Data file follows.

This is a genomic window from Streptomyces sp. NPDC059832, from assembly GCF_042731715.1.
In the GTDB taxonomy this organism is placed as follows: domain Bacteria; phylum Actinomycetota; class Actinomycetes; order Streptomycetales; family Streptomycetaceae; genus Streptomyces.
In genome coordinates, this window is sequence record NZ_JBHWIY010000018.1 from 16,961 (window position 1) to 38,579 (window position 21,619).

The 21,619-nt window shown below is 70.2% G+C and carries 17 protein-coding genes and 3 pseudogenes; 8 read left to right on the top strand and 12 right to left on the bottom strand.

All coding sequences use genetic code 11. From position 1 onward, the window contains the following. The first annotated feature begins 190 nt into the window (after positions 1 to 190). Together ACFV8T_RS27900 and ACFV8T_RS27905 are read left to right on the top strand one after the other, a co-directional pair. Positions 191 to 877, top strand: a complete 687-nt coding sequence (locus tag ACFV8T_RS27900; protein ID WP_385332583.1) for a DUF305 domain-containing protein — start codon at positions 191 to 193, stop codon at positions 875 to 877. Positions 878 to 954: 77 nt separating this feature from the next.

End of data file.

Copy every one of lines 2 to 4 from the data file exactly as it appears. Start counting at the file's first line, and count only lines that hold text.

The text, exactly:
In the GTDB taxonomy this organism is placed as follows: domain Bacteria; phylum Actinomycetota; class Actinomycetes; order Streptomycetales; family Streptomycetaceae; genus Streptomyces.
In genome coordinates, this window is sequence record NZ_JBHWIY010000018.1 from 16,961 (window position 1) to 38,579 (window position 21,619).

The 21,619-nt window shown below is 70.2% G+C and carries 17 protein-coding genes and 3 pseudogenes; 8 read left to right on the top strand and 12 right to left on the bottom strand.